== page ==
The dash of the Equinox reflects GM’s latest thinking, and it shares its basic design and indeed many of the individual elements with plenty of other current Chevrolet models, looking very similar indeed to the latest Malibu. There’s a lot of black plastic in here, some of it quite hard to touch, though it is fair to say that Chevrolet have tried to inject a bit of interest – I hesitate to call it flair – into their approach. The instrument binnacle contains two large instruments, a speedo and a rev counter, with two smaller ones for fuel level and water temperature positioned in the upper half of the area between them. Below this is a digital display area, with three menu sections, for “information”, “navigation” and “settings”. You cycle around the menus using the buttons on the right hand steering wheel spoke. All the expected stuff is here from trip mileometer and average fuel consumption to oil level and tyre pressures, and the settings allow you to do things like change the units from imperial to metric. The centre of the dash contains the Chevrolet MyLink display screen. Like others of this genre, this has a touchscreen interface and the idea is to remove the need for many of the buttons that had proliferated as functions were added. It’s a much better set-up than on previous generation models, proving quite responsive to the touch and easy to use. The home menu looks a bit bare on a car without navigation, as all the system really does is the audio functions, with a few other features you may rarely use, under Apps and Settings. Once you have your preferred channels stored in the system, switching say from FM to XM Satellite is as easy as pressing one spot on the screen, but if you need to go and find your chosen station, then you have to go through them all by pressing the forwards or backwards button, which is not ideal. There is still a knob for volume and on/off. Beneath this are the two rotary dials and some buttons for the air conditioning, which was of the manual sort in this trim, but which still proved effective at cooling the cabin on what was quite a hot day (temperature in three figures F). Twin column stalks, which have moved away from the generation of such GM items with serrated end points, are used for indicators and wipers. A light switch is provided on the dash to the left of the wheel. This trim had an Auto lights feature which was useful.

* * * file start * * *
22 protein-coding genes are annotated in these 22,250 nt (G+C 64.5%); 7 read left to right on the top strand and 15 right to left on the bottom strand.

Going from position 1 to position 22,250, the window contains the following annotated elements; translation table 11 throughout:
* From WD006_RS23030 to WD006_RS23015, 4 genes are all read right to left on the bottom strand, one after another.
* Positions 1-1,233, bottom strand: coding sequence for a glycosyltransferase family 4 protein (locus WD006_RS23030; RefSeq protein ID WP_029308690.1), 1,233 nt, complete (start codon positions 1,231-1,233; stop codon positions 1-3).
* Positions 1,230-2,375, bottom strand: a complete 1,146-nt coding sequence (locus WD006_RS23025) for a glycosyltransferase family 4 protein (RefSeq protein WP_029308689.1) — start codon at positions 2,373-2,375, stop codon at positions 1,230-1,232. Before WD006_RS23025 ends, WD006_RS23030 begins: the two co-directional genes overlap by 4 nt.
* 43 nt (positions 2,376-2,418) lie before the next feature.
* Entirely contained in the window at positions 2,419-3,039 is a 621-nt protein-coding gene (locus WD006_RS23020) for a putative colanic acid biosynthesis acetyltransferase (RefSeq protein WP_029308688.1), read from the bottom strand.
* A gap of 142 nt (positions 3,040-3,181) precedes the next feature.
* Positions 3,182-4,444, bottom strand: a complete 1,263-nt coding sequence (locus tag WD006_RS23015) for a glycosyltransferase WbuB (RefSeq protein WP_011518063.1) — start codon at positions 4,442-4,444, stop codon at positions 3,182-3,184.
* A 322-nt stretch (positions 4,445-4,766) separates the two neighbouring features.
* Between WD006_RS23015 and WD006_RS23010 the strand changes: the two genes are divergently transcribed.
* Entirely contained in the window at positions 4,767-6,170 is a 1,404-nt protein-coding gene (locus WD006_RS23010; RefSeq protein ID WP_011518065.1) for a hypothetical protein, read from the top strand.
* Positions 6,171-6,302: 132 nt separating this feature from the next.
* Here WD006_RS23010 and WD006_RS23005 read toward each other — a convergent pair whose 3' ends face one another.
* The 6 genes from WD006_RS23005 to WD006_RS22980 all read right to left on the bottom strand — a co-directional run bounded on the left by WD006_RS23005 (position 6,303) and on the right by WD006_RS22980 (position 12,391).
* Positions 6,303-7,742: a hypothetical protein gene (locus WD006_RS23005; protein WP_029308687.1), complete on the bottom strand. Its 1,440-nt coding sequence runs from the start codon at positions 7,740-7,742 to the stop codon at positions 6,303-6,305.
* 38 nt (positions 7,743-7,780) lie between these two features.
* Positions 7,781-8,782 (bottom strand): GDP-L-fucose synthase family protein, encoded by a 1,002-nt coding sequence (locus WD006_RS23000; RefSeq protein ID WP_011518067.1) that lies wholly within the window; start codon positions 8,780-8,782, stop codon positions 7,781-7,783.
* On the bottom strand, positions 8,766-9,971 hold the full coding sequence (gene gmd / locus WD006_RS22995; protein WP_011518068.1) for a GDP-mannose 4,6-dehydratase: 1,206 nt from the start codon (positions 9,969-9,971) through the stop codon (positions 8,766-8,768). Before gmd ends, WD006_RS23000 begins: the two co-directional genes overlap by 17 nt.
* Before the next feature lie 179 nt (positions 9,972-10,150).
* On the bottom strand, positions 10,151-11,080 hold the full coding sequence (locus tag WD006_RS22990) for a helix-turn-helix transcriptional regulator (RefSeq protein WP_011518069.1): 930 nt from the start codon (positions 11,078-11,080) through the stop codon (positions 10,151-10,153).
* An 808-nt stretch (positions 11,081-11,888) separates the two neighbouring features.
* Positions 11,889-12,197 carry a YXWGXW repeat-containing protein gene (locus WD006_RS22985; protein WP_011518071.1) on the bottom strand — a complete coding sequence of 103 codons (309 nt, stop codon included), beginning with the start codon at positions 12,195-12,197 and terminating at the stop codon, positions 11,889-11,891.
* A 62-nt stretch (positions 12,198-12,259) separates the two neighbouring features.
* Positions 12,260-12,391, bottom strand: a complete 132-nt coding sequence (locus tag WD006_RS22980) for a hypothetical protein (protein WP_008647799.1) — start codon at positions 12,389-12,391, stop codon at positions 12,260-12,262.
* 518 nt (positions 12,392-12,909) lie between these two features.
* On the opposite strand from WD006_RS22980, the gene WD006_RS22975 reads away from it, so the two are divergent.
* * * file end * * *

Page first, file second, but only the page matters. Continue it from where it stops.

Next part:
LT trims bring electric adjustment for the driver’s seat, with switches to perform this on the side of the seat. There’s 8 way adjustment, so you can set the height and angle of the seat as well as fore/aft and backrest rake. Seat trim is a sort of generic cloth that you find on most volume selling cars, but the seat itself proved supportive and decently comfortable. There is manual adjustment of the steering column, which telescopes in and out as well as up and down. Sadly, there was no adjustment for the seat belt mounting, and as with other recently sampled GM products, I found the belt anchored to the pillar at too low a point, and would have like to raise it up a couple of inches. The front seat passenger has manual adjustment of their seat.
Although the 2018 Equinox is a bit smaller overall than its predecessor, indeed it is now officially categorised by the EPA as a “Compact” SUV, as opposed to a “Mid-Size”, space in the back is still good. There’s an almost flat floor across the car, though the central console armrest unit does protrude a long way back, so there will be less clearance for legs for a middle seat occupant (unless the front seats are set well back, that is. That apart, leg room is good, and the CUV styling means that there is plenty of headroom as well. There is a drop down armrest with twin cupholders in its upper surface. Occupants here get bins on the doors and there are map pockets in the back of the front seats.